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Satellite imagery of slash-and-burn fires and smoke clouds in the Amazon rainforest during August 2019. Deforestation in the Brazilian Amazon rose 55 percent during the first four months of 2020 compared to the same period in 2019. Credit: ESA

In this new era called the Anthropocene, in which human beings are now the dominant force of planetary change, we know more about our impacts on our environment than ever before — but we are also failing to effect change at the pace and scale we need to. Human activities today are disrupting natural systems in ways that threaten our health, air quality, water reliability, food security, and the stability of our climate and ecosystems.

We have fewer than 10 years left to reach the United Nations’ ambitious Sustainable Development Goals, a shared blueprint for peace and prosperity for people and the planet adopted in 2015. Yet the world is not any closer to achieving global sustainability. Scientists, and science institutions, will need to work much harder to integrate information across disciplines, to reach out beyond their own communities to policy-makers, the private sector, and civil society, and to work directly with communities in need of solutions, if we are going to effect change at the pace that is needed. This will require major shifts in the science system: the ways science is done, assessed, and funded.

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An aerial view of empty freeway streets in downtown Los Angeles, California due to COVID-19 virus outbreak and quarantine. Despite the 17 percent drop in global carbon emissions during peak confinement measures, scientists project an annual decrease of 4–7 percent for 2020 — well below year-over-year emission reduction targets set by the UN Environment Programme. Credit: Hyperlapse Media

A powerful lesson from recent months is what we are able to achieve by working together — and what we risk by failing to do so. Our capacity to understand and control this virus is fundamentally about collaboration within communities, across cities, states, and sectors, and among countries. This is why organizations such as the WHO are indispensable, and why international science organizations, like the International Science Council and Future Earth, must rise to the challenges of the road ahead. To achieve the vision of thriving societies in a sustainable and equitable world, we must build stronger and more resilient information flows between science, governance, commerce, and culture in the months and years to come.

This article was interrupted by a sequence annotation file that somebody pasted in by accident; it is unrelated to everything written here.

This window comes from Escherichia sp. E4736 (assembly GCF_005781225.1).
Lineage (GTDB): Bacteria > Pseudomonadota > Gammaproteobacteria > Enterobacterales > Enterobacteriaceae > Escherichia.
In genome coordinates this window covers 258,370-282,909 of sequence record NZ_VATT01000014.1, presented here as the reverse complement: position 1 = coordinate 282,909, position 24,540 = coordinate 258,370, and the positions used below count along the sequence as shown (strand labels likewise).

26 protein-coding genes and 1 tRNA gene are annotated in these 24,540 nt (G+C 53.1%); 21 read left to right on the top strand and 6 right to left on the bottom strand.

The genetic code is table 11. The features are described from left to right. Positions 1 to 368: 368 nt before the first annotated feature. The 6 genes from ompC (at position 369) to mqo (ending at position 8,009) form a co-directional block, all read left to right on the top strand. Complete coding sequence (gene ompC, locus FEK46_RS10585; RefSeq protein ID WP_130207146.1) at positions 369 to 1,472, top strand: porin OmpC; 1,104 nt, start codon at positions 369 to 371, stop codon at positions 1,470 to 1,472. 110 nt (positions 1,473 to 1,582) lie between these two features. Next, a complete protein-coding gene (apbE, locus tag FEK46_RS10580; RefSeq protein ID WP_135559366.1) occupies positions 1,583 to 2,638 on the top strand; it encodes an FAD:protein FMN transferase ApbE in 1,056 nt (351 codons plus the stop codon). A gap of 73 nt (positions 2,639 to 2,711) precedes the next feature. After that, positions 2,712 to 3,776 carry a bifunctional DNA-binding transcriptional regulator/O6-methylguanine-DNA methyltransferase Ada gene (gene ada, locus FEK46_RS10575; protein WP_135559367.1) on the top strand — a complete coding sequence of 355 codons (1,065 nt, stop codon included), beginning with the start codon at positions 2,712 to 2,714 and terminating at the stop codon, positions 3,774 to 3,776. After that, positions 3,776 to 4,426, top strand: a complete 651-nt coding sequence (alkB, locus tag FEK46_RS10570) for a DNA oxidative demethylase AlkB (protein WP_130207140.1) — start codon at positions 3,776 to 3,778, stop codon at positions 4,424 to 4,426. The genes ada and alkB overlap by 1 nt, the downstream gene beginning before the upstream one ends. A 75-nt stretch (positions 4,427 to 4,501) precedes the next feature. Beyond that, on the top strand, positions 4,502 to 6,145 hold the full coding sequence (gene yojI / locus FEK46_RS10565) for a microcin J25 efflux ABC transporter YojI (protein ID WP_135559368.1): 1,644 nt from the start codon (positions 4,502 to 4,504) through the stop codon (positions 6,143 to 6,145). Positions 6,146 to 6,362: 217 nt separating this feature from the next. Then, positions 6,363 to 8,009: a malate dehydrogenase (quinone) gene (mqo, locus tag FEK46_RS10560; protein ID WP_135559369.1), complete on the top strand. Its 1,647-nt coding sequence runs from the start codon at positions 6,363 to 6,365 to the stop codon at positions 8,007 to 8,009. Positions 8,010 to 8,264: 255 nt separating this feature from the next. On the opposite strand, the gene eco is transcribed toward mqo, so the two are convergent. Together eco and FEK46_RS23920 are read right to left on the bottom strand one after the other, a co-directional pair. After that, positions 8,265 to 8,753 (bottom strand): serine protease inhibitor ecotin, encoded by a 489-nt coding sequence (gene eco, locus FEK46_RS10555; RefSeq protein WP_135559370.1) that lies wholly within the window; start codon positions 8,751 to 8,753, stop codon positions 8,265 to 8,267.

The COVID-19 pandemic is a crisis of our global commons, and demands that we manage our shared resources in healthier, more holistic ways. The trillions of dollars being leveraged for economic recovery around the world must be used to accelerate the global transition to a sustainable future by creating millions of new green jobs, halving emissions, and putting nature on the path to recovery by 2030. To honor all those who have been affected by this virus, and to protect the generations that will come after it, we must not let this crisis go to waste.

This article was first published on Medium.

Josh Tewksbury is the Interim Executive Director of Future Earth. Josh was trained as an ecologist, evolutionary biologist, and conservation biologist. He has 20+ years of active research focused on climate impacts on plants and animals; the influence of fragmentation, connectivity, invasive species and mutualism loss on populations and communities; the evolution and functional significance of chemical defense in plants; and other topics. Before joining Future Earth as the Director of the Colorado Global Hub, Josh was the founding director of the Luc Hoffmann Institute, a global research center integrated within the International Secretariat of the World Wide Fund for Nature in Geneva Switzerland. 

Main image by NIAID on Flickr